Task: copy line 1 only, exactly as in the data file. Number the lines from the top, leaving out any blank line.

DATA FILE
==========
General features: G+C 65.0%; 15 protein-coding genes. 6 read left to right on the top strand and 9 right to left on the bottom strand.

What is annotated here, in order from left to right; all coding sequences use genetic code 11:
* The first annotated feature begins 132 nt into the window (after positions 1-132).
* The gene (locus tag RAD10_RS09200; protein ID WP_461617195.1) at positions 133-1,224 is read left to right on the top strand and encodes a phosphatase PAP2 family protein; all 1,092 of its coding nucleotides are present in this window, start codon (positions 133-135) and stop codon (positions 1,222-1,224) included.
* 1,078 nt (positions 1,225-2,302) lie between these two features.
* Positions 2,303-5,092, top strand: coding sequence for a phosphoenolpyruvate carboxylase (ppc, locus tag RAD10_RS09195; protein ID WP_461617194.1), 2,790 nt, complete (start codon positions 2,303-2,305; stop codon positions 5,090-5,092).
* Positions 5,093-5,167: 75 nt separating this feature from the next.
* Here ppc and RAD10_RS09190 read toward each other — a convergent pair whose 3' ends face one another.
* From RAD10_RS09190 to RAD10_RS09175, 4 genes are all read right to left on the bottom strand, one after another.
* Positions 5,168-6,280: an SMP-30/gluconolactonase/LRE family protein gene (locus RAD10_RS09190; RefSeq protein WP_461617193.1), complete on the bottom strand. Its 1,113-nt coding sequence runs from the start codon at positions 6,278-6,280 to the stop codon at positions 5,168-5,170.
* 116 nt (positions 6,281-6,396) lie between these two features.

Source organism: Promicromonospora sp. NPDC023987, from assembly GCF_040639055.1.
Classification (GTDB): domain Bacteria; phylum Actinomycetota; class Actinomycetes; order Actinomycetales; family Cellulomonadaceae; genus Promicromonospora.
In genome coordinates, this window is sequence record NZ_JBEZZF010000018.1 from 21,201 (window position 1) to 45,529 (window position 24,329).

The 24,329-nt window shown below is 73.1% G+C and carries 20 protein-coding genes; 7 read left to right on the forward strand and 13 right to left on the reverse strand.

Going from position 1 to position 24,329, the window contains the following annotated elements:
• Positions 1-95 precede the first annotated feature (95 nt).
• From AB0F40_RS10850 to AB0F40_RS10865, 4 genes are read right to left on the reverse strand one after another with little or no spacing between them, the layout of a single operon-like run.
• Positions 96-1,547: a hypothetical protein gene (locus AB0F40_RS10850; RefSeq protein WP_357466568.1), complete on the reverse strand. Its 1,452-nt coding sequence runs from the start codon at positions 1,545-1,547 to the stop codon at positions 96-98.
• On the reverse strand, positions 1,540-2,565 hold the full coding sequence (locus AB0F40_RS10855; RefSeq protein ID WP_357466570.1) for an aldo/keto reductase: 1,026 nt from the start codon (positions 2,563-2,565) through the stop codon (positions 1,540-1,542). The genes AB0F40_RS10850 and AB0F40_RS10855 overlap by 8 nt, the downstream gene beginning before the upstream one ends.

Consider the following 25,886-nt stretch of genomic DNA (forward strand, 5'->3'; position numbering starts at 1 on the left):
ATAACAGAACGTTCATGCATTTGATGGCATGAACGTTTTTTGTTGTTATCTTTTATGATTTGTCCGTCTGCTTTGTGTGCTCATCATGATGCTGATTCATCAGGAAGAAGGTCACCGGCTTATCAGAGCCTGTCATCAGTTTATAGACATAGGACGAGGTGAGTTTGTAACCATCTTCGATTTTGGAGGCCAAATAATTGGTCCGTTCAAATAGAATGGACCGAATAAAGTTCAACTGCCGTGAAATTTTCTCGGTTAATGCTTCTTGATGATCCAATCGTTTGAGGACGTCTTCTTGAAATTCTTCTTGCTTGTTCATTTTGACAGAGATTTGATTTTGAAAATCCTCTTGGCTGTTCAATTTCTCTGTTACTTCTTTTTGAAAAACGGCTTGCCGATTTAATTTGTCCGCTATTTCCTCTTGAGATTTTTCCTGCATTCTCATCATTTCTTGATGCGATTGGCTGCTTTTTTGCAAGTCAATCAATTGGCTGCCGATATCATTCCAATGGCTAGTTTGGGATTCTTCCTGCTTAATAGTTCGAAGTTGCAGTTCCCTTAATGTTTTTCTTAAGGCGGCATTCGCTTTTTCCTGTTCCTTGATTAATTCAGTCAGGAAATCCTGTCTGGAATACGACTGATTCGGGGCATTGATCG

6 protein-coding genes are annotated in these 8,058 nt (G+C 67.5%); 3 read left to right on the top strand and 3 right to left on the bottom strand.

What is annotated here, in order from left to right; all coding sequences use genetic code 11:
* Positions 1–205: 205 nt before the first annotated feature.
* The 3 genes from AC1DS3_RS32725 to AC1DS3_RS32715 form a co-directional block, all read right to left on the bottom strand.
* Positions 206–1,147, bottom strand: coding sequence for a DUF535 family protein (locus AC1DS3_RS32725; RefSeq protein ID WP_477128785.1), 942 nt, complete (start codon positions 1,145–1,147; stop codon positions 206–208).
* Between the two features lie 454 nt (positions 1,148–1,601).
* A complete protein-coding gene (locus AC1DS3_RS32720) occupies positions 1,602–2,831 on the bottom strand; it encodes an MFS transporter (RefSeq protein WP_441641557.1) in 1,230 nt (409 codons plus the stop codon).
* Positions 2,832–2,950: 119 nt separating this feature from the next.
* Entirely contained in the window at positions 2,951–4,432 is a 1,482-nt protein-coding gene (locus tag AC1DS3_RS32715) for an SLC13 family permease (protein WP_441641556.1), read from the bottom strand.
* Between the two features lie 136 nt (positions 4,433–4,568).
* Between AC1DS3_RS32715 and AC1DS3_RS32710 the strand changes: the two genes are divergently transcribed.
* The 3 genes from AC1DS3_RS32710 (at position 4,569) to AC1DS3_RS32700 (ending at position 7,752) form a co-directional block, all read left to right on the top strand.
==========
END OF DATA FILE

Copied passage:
General features: G+C 65.0%; 15 protein-coding genes. 6 read left to right on the top strand and 9 right to left on the bottom strand.